If confirmation of splenomegaly is necessary because the examination is equivocal, ultrasonography is the test of choice because of its accuracy and low cost. CT and MRI may provide more detail of the organ’s consistency. MRI is especially useful in detecting portal or splenic vein thromboses. Nuclear scanning is accurate and can identify accessory splenic tissue but is expensive and cumbersome.
Specific causes suggested clinically should be confirmed by appropriate testing. If no cause is suggested, the highest priority is exclusion of occult infection, because early treatment affects the outcome of infection more than it does most other causes of splenomegaly. Testing should be thorough in areas of high geographic prevalence of infection or if the patient appears to be ill. CBC, blood cultures, and bone marrow examination and culture should be considered. If the patient is not ill, has no symptoms besides those due to splenomegaly, and has no risk factors for infection, the extent of testing is controversial but probably includes CBC, peripheral blood smear, liver function tests, and abdominal CT. Flow cytometry and immunochemical assays such as light chain measurements of peripheral blood and/or bone marrow sections is indicated if lymphoma is suspected.
Specific peripheral blood findings may suggest underlying disorders (eg, small-cell lymphocytosis in Chronic Lymphocytic Leukemia (CLL), large granular lymphocytosis in T-cell granular lymphocyte [TGL] hyperplasia or TGL leukemia, atypical lymphocytes in hairy cell leukemia, and leukocytosis and immature forms in other leukemias). Excessive basophils, eosinophils, or nucleated or teardrop RBCs suggest myeloproliferative disorders. Cytopenias suggest Hypersplenism. Spherocytosis suggests hypersplenism or Hereditary Spherocytosis and Hereditary Elliptocytosis. Liver function test results are diffusely abnormal in congestive splenomegaly with cirrhosis; an isolated elevation of serum alkaline phosphatase suggests hepatic infiltration, as in myeloproliferative and lymphoproliferative disorders, Miliary TB, and chronic fungal diseases (eg, Candidiasis (Invasive), Histoplasmosis).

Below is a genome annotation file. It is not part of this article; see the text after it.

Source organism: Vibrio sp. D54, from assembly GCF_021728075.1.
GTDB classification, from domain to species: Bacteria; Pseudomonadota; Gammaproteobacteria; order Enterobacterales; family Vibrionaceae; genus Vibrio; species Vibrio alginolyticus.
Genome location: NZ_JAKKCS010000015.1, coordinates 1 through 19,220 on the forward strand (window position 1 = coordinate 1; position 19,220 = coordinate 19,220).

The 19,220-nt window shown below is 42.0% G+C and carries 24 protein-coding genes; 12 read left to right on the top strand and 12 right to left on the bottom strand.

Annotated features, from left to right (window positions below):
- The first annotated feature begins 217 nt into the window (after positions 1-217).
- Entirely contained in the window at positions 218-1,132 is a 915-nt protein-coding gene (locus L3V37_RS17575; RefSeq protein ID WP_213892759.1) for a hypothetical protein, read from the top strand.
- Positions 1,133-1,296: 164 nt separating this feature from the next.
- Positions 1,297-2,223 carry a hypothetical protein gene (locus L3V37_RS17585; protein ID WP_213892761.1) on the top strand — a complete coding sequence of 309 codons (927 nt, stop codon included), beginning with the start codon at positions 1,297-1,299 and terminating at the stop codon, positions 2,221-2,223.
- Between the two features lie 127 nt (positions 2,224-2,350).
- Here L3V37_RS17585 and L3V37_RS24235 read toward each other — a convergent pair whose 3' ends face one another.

Some other tests may be useful, even in asymptomatic patients. Serum protein electrophoresis identifying a monoclonal gammopathy or decreased immunoglobulins suggests lymphoproliferative disorders or Amyloidosis; diffuse hypergammaglobulinemia suggests chronic infection (eg, Malaria, Leishmaniasis, Brucellosis, Tuberculosis (TB)) or cirrhosis with congestive splenomegaly, Sarcoidosis, or connective tissue disorders. Elevation of serum uric acid suggests a myeloproliferative or lymphoproliferative disorder. Elevation of WBC alkaline phosphatase suggests a myeloproliferative disorder, whereas decreased levels suggest chronic myelocytic leukemia.
If testing reveals no abnormalities other than splenomegaly, the patient should be reevaluated at intervals of 6 to 12 mo or when new symptoms develop.